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August 18, 2010

American bankers, lending people's money to Germany was very profitable

Scott Stockdale

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In a case being watched closely by thousands of bondholders around the world, investors in defaulted pre-WWII German government bonds will finally get their day in court, after a U.S. Court of Appeals ruled that American courts have jurisdiction to decide whether the bonds are enforceable.

The plaintiff in the case, Tampa-based company World Holdings LLC, claims it has been stonewalled when it sought payment from the German government.

"The court decided that the complaint filed against Germany can proceed to discovery and that the case should not be dismissed because Germany is a 'foreign sovereign,' " said Michael Elsner, who represents World Holdings in the case.

"We requested damages in the hundreds of millions of dollars range, it's a number over $450 million," the lawyer added.

Because the 1920's and 1930's were turbulent times in the world economy, many investors sought to mitigate their risks by investing in bonds that were guaranteed by supposedly sound sovereign governments such as the United States, or Western European countries like Germany, France, the United Kingdom and Switzerland.

German bonds were prominent among these issues, with The Dawes Bonds (1924), followed by a multitude of other German issues, culminating in the Young Bonds of 1930.

To understand the history of the bonds, it is necessary to go back to post-World War I Germany.

In order to make reparation payments and rebuild the shattered German economy, German financiers were sent to New York to seek financial assistance.

The financiers’ negotiations in New York resulted in German states, cities and industries issuing billions of dollars worth of dollar-denominated bonds, backed by gold, good in times of war or peace, and printed in both German and English, with the English version taking precedence.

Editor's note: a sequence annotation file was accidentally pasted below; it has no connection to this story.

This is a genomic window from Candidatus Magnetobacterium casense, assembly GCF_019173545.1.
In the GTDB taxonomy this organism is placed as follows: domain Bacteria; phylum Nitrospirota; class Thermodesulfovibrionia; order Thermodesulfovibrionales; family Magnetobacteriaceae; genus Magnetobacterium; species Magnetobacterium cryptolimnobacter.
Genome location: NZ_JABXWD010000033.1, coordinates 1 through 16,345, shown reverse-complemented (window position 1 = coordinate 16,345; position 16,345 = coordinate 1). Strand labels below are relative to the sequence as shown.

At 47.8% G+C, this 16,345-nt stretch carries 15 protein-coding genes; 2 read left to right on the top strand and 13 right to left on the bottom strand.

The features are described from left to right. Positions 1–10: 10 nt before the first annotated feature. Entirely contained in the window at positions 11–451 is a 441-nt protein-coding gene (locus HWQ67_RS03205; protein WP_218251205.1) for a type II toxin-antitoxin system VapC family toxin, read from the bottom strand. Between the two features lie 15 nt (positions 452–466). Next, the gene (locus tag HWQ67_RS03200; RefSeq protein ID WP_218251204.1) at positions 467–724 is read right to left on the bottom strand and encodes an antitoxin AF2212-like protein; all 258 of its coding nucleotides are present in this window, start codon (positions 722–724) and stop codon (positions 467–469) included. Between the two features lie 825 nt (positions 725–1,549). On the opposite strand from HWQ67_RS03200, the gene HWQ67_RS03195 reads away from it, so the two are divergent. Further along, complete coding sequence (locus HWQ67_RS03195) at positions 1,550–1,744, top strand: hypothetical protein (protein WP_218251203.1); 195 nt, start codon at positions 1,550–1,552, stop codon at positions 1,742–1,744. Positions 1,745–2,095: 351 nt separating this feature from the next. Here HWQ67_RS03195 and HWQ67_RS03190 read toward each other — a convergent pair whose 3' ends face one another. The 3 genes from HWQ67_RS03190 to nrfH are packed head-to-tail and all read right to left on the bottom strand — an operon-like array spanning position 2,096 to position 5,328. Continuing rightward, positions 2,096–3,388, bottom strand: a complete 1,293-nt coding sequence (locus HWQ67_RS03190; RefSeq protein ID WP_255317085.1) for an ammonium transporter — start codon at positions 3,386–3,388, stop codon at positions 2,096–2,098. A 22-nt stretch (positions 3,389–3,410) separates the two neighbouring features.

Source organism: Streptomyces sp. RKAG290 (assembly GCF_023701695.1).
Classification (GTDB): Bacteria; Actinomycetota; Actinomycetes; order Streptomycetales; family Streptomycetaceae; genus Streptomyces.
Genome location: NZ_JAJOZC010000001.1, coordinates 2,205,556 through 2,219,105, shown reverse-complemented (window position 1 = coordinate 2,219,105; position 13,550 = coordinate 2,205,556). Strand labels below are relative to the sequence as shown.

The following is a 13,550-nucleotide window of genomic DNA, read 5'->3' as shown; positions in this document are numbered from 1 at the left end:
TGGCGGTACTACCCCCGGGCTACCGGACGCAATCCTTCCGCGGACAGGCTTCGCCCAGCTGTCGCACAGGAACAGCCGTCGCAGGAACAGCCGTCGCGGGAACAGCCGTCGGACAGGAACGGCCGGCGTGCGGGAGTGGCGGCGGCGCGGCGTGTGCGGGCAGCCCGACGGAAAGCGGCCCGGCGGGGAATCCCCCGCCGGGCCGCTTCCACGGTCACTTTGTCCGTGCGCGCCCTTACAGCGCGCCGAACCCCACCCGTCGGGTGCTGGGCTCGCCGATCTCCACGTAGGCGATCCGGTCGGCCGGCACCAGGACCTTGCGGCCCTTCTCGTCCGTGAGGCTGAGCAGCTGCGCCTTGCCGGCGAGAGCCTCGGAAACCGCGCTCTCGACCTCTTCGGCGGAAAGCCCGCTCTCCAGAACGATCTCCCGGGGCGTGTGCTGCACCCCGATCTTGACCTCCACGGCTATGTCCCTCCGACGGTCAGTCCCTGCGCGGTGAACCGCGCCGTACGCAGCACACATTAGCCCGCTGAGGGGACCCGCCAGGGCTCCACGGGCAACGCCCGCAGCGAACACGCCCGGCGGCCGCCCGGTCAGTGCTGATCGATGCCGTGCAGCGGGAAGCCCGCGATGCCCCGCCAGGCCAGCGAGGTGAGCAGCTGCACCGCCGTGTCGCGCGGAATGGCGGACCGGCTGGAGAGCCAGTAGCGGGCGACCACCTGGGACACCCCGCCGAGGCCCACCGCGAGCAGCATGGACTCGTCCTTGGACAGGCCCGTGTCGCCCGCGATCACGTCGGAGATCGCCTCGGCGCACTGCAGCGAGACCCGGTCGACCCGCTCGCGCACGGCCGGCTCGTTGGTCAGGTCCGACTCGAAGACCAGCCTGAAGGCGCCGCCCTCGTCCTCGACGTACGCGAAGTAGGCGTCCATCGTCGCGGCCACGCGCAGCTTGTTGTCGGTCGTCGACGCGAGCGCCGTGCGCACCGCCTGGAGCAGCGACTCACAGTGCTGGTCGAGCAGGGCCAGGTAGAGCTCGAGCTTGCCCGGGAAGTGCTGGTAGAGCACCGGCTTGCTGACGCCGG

These bonds were guaranteed by the German Government and backed by trustees like J.P. Morgan and Citibank. The top investment banks in the United States were underwriting and promoting these bonds.

No sooner had the Young Plan gone into effect than German felt the full weight of the depression, as it was one of the hardest hit countries in the world.

Realizing that Germany was in no position to pay, U.S. President Hebert Hoover issue a one-year moratorium on German bond payments, on June 20, 1931.

In 1932-33, German industrial production fell 50% from its 1928 level, leaving the country in no position to make debt payments.

After Hitler came to power in 1933, he repudiated foreign debt.

In June 1933, German discontinued payments to a sinking fund used to amortize the bonds and in 1934, it ceased making interest payments on both the Young and Dawes Bonds. Although Germany was in default of its debt obligations, the outbreak of WWII made it impossible for bondholders to pursue any remedies.